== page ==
How Should We Respond to a Crisis?
THE call for help came while I was in the middle of my daughter's field trip. The need was very urgent and yet I couldn't just leave all the children. As I reached out to God in prayer, I felt as though I had switched into a "crisis mentality,'' because the situation was so serious. It seemed impossible to continue to feel the joy and appreciation of the youngsters' lively doings that I'd had only moments before. But then the thought occurred to me, "What is your job in this situation? How can you be of real help?'' I knew that my job was to pray, to bear witness steadfastly to the omnipotence of God and to His infinite love and care for the one who had asked me for prayerful help. The tension and fear dropped away, and I was able to continue praying right in the middle of the field trip. In fact, the children's joy reminded me of the certainty of spiritual joy and harmony for God's entire creation. This re cognition was a turning point, and harmony and health were soon restored to the one in need.
How did Christ Jesus respond in a crisis? The Gospels reveal that Jesus was utterly calm when faced with potentially disastrous circumstances. For example, Mark's Gospel records that when a storm threatened to destroy the boat he and his disciples were in, he was sound asleep in the back of the boat. When the disciples roused Jesus in alarm, he remained calm, and with spiritual authority he ordered "Peace, be still.'' The storm ceased immediately.
In Science and Health with Key to the Scriptures, Mary Baker Eddy, the Discoverer and Founder of Christian Science, explains how to meet a crisis through the recognition of God's allness and perfection. Mrs. Eddy makes clear that the healer must calm the excitement occasioned by the crisis and then, she writes, "Insist vehemently on the great fact which covers the whole ground, that God, Spirit, is all, and that there is none beside Him.''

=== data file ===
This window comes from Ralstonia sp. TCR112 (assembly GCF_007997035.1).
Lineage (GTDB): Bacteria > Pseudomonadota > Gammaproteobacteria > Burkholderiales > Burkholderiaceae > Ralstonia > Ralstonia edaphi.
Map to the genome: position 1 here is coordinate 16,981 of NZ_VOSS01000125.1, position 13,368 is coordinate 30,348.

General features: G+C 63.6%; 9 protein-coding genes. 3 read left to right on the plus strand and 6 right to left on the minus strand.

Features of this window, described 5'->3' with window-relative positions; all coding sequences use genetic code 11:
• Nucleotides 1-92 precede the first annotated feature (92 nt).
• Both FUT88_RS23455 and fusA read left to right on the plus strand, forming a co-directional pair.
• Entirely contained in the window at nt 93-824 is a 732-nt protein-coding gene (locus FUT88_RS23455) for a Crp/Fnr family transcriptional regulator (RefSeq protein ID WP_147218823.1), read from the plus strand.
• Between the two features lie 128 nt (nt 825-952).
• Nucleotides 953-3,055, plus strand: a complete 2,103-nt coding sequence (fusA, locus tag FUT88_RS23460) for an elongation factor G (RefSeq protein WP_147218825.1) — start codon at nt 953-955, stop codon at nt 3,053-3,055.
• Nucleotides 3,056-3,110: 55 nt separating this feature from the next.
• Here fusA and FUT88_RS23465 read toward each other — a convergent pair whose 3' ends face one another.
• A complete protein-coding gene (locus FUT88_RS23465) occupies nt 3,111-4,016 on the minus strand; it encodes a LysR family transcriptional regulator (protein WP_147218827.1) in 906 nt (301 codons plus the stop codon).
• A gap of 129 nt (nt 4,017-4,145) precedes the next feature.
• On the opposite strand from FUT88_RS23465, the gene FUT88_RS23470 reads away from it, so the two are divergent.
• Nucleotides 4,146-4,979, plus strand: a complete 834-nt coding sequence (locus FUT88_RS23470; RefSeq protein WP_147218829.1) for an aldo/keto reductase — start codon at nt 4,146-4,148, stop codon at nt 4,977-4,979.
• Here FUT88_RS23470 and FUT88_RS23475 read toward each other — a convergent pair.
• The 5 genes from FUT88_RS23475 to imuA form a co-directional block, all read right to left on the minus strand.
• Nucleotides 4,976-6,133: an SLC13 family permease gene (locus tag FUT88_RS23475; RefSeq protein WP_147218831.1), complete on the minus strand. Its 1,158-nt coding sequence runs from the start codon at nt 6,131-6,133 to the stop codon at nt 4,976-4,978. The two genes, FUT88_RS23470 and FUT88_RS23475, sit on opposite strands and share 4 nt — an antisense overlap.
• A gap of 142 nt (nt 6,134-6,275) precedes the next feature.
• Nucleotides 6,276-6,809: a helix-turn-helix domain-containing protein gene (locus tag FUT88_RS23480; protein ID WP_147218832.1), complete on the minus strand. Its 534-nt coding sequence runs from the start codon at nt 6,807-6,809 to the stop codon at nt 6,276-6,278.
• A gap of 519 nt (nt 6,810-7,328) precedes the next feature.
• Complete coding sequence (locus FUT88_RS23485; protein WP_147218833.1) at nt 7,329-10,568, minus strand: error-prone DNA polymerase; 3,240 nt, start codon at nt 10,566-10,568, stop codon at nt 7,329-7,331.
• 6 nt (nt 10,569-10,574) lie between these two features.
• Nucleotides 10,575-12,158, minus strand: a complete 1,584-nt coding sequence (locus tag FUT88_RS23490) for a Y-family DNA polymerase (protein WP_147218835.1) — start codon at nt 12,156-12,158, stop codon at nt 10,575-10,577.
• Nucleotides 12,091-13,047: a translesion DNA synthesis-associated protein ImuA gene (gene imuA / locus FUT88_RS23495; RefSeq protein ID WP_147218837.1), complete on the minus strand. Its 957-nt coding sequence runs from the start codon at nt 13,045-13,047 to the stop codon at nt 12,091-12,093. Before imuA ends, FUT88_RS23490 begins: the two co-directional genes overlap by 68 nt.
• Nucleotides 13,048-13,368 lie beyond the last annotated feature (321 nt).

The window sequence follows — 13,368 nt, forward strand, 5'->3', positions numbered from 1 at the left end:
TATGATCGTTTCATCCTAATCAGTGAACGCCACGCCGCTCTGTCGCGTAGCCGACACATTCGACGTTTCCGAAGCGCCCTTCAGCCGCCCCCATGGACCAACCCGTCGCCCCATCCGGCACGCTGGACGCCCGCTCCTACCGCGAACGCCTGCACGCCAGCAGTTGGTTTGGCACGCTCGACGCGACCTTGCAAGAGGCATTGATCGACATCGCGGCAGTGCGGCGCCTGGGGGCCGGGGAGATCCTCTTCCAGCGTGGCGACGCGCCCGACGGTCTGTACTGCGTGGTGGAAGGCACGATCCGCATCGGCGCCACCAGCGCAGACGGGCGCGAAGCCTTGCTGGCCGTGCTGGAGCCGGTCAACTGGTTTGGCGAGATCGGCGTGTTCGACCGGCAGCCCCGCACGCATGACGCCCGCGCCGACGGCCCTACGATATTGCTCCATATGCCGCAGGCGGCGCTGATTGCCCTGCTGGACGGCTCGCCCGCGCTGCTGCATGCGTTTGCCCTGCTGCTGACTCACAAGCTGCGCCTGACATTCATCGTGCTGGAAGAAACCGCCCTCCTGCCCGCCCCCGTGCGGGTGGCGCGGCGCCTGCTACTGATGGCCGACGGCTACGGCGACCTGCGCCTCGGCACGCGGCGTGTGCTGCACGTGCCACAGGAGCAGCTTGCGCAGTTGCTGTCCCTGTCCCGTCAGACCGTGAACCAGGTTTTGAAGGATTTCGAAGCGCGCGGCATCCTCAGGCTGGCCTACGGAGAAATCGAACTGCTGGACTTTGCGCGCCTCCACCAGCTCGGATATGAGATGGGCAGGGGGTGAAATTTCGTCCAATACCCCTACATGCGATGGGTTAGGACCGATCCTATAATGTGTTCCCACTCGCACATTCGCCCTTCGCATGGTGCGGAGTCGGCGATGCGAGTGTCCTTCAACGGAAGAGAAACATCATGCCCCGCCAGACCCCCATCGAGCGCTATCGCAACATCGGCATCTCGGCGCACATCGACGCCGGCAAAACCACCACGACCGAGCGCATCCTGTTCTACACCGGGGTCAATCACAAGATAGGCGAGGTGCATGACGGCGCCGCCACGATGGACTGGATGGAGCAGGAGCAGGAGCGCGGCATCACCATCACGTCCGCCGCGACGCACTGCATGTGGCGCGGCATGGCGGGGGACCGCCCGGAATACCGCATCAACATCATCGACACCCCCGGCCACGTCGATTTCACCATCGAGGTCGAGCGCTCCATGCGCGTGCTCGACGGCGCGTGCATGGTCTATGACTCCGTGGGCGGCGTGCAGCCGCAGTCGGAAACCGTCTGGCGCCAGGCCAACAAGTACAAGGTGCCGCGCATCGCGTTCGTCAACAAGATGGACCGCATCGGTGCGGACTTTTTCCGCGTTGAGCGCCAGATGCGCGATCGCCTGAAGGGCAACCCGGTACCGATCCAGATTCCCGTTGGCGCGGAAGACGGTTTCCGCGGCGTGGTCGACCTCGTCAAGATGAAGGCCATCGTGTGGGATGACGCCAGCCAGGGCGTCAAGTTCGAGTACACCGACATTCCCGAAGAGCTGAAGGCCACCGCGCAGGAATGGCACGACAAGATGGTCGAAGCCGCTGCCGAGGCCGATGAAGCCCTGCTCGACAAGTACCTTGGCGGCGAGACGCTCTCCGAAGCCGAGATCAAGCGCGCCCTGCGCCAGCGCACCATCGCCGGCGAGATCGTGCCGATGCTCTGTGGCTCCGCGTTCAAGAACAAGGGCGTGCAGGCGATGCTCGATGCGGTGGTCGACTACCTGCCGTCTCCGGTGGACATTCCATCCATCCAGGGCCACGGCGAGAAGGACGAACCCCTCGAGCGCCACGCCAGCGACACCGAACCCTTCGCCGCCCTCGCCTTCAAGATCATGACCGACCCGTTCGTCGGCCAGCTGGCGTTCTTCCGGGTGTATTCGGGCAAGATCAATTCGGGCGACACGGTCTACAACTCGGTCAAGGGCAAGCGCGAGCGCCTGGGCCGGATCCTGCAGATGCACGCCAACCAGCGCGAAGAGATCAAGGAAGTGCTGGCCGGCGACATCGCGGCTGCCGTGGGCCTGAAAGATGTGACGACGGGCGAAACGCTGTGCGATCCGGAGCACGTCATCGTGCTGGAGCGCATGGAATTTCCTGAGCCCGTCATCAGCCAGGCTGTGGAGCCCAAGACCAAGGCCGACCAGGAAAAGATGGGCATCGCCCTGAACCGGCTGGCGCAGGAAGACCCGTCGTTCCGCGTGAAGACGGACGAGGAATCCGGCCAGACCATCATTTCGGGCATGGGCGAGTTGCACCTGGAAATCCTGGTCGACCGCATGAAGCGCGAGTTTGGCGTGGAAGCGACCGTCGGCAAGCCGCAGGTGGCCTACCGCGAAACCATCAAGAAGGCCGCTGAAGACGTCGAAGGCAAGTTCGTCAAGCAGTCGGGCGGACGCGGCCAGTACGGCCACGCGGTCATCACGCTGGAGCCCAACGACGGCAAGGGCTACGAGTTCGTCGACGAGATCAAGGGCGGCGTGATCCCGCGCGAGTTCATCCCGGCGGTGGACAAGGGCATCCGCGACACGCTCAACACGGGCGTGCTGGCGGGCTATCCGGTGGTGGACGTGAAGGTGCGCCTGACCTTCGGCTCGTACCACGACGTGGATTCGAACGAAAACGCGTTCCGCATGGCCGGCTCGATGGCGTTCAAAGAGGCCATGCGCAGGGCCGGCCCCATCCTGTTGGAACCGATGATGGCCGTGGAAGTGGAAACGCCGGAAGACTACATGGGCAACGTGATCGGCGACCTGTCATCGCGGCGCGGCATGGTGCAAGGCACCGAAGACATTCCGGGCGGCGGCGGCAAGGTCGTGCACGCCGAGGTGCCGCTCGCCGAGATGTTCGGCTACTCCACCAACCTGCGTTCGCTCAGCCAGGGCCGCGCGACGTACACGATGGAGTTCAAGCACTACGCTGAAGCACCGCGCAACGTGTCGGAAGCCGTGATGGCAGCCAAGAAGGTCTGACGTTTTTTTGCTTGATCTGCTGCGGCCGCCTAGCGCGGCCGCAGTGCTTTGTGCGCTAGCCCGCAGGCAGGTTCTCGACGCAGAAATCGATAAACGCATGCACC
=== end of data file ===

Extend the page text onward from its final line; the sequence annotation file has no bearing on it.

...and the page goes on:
It is this fact of God's allness that allows us to respond with assurance in a crisis. Since God is All and He is good, then good must be the only reality. There can be no evil in God's loving government of His universe. To the degree that we come to understand this spiritual reality as indeed the real governing factor, we can see the effects of God's law throughout our lives.
But how do we gain or maintain this trust in God's allness? We do it by learning to see with spiritual sense. Mrs. Eddy explains in Science and Health: "Spiritual sense is a conscious, constant capacity to understand God.'' Each of God's children 209&gt;each of us 209&gt;has this spiritual capacity for discerning good, right where evil's mistaken or distorted view appears to the physical senses. This spiritual sense is based on the fact that God is All and His entire creation is His perfect expression. The Bible assures us of this.
Spiritual sense is what makes us receptive to the messages God is communicating. Listening to God enables us to respond with calm and assurance in difficult situations. And such calm allows us to pray effectively to bring healing.
The way I responded to the call for help during the field trip isn't a formula for all urgent situations 209&gt;there are certainly times when I stop what I'm doing in order to give the help needed. But the lesson of not slipping into a fearful mental state of joyless concern is one that can be brought to bear in every crisis situation. We can refuse to be paralyzed with fear in times of urgent need. And we can rejoice in the certainty of God's care for all. This certainty can initiate healing in any crisis we face.